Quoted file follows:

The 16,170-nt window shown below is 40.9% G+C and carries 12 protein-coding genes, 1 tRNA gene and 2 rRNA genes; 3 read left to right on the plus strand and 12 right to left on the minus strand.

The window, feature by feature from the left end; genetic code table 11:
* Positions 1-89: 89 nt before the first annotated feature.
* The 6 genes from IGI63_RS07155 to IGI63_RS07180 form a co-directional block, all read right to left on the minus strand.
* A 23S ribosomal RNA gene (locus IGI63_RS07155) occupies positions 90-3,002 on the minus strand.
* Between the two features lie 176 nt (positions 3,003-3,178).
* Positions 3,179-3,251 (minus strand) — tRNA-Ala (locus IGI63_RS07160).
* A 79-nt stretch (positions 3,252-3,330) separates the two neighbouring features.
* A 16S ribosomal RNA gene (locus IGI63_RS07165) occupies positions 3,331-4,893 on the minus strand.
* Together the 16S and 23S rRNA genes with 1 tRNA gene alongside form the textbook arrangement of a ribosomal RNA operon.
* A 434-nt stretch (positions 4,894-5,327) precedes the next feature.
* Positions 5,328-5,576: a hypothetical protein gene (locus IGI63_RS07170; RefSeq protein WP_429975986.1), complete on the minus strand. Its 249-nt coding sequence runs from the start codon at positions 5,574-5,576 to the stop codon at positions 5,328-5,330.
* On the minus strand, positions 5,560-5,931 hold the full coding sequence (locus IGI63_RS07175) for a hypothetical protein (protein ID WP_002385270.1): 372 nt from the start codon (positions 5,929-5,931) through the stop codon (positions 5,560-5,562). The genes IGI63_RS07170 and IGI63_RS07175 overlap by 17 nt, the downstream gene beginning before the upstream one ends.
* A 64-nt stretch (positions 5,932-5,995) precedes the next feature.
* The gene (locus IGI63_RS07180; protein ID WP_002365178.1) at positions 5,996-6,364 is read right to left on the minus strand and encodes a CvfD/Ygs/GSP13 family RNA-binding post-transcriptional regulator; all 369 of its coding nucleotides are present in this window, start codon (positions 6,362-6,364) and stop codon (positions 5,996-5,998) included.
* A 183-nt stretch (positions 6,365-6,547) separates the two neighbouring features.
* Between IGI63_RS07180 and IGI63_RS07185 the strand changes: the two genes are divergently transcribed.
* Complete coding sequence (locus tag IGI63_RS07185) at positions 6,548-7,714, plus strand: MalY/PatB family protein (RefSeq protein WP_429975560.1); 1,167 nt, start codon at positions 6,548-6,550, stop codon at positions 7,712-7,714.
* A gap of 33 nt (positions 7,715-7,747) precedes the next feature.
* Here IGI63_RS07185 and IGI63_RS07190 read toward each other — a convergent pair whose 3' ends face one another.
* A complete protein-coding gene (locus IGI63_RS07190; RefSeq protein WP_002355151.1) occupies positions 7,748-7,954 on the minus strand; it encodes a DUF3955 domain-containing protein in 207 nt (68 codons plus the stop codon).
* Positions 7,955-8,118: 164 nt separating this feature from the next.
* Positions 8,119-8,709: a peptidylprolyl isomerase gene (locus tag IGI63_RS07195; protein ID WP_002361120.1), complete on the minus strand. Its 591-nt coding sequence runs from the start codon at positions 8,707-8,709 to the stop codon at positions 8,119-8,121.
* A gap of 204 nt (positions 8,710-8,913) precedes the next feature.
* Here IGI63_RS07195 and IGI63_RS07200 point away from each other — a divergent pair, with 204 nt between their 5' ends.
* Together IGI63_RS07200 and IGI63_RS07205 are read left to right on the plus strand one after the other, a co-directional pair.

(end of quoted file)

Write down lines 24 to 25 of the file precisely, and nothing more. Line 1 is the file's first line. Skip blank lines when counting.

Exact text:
* A gap of 204 nt (positions 8,710-8,913) precedes the next feature.
* Here IGI63_RS07195 and IGI63_RS07200 point away from each other — a divergent pair, with 204 nt between their 5' ends.